Apocalypses, Worldwide Disasters, and the End of the World (As We Know It)

There are plenty of those kinds of stories out there. Alien invasions, zombie attacks, mass natural disasters, an uprising of malignant stuffed animals, and many, many more fall into this category. Basically, anything that signals the end of everything we know and love. We’re living in a new world, playing a new game.

While our apocalypse is pretty far-out in all probability (but it’s coming, and there’s nothing we can do to stop it…I have a side gig as a prophetic doomsayer), there are plenty of ways to handle an apocalypse in a story. Now, this is not to be confused with a Dystopian novel (something I will address in the near future), and the short answer to discern the two is that a Dystopian society is an organized government but the opposite of a utopia. They usually come after the apocalypse, which is a totally different occurrence. Sometimes they are connected, but don’t assume that they always are.

In many ways, the end of the world has to be so foreign, so alien, so unrecognizable that the readers will be afraid of it. Humans are innately afraid of the unknown, and introducing an element of an unknown but presently threatening problem can promote a feeling of fear in the reader, thus making your story feel all the more real.

This is why (most of) the best apocalypse stories create their own, unique world-ending phenomenon. Any amateur can fill the world with zombies, but it takes a good amount of creativity to make a new, never-before-seen world-consuming disaster. Try your hand at this if you’ve got the time.

However, all world-ending phenomena have two things in common: inevitability and the inability to recover properly. Of course, a good apocalypse needs inevitability: otherwise, it can be avoided and therefore stopped. It’s a pretty wimpy end of the world if you are able to prevent it. In fact, it’s not the end of the world at all: it’s another thing altogether.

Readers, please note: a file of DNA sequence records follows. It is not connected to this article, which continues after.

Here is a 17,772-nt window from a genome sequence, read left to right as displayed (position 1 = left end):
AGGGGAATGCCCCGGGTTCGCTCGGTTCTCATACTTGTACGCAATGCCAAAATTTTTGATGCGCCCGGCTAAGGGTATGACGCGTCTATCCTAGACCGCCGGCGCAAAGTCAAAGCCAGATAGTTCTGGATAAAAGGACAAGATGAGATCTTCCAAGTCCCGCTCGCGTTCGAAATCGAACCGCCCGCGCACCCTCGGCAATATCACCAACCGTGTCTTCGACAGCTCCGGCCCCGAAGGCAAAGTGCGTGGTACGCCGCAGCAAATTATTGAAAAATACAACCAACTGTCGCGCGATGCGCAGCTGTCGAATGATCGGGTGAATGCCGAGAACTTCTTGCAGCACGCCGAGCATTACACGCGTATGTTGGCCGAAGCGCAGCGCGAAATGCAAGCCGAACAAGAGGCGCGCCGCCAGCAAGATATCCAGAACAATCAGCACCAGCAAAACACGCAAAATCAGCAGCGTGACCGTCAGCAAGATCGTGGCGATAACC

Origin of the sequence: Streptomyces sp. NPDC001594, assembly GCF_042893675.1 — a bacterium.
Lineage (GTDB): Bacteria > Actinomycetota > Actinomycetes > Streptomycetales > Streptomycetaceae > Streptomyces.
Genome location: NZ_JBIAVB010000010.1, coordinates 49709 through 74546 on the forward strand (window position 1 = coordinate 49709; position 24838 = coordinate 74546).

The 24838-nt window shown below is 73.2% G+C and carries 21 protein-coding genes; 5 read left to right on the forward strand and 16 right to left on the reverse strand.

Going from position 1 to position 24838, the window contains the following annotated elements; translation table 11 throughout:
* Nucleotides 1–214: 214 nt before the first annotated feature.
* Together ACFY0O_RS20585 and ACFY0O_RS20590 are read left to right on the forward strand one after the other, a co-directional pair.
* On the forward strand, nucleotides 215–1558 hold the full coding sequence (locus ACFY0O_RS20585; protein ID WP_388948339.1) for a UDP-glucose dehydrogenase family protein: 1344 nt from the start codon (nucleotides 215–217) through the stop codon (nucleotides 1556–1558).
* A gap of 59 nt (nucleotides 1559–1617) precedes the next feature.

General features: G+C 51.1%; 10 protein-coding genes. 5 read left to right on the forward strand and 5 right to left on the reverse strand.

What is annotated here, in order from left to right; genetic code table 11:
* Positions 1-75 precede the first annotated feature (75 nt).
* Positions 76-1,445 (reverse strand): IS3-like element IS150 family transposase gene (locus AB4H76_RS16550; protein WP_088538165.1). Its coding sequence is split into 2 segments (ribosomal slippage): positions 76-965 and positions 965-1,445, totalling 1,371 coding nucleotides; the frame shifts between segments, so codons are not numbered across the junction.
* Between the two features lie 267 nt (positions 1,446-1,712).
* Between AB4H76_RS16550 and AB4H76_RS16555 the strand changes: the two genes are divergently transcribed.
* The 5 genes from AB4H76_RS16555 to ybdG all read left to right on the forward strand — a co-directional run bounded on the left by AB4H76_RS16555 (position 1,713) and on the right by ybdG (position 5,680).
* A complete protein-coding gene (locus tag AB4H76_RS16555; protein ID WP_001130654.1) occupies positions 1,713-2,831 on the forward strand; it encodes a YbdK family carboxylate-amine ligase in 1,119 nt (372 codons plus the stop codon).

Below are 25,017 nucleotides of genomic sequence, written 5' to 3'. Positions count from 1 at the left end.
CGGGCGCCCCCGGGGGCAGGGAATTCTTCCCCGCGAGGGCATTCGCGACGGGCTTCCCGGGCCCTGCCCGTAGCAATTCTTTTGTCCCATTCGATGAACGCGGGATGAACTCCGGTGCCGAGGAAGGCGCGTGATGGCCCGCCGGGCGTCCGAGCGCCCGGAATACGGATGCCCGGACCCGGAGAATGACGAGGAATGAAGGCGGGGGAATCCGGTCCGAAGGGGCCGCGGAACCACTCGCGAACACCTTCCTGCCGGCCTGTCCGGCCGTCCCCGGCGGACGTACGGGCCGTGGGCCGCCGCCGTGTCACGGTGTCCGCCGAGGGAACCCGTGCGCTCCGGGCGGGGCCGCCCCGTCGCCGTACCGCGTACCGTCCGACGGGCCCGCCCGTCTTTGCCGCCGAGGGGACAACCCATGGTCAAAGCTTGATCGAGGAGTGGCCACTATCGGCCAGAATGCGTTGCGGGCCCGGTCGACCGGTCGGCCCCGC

However: ninety-nine times out of one hundred, the inability to recover properly from the end of the world as we know it is a trademark of disaster stories. We’ll call this phenomenon TITRP (unsurprisingly and without imagination), and it is crucial that this element is present whenever the EOTW happens (I love my acronyms, as you know all too well by now).

TITRP is what makes the apocalypse a problem. The apocalypse, in of itself, is no problem: eventually the survivors will be able to cope with the travesty. But instilling in the reader that the comfort and the familiarity of everyday life will never return–that the world will never go back to the way it was–is a problem that cannot be fixed. Hence, the end of the world: inevitable, and cannot be fixed (which imply basically the same thing).

With the end of the world, there are mainly two types of characters: those that are looking to the future with anticipation, and those who can’t get over what they have lost in the past. These are your standard “starter kit” personalities when it comes to TEOTWAWKI (have I gone over the edge yet with all the acronyms?). They can be spun in pretty original ways, so feel free to use them liberally.

If someone councils you to “create a whole new world” when dealing with your apocalypse story, ignore them. That’s a whole lot of wasted work. Instead, put heavy spins and changes on your baseline world, like putting dents in a garbage can with a sledgehammer. Creatively speaking, wreck your world.

Good luck, and happy writing!

Be sure to check out my latest novel, Book 1 in the Praetors of Lost Magic Series, and our Publications page. Until then, writers!


Published by Van Ghalta

A cold, dark, mysterious character who purposefully wrote a story so that he could fit into it...A story where he himself WRITES stories, practices martial arts, blogs, plays airsoft, collects MTG trading cards, plays outdated video games, and writes weird, third-person bios for himself...

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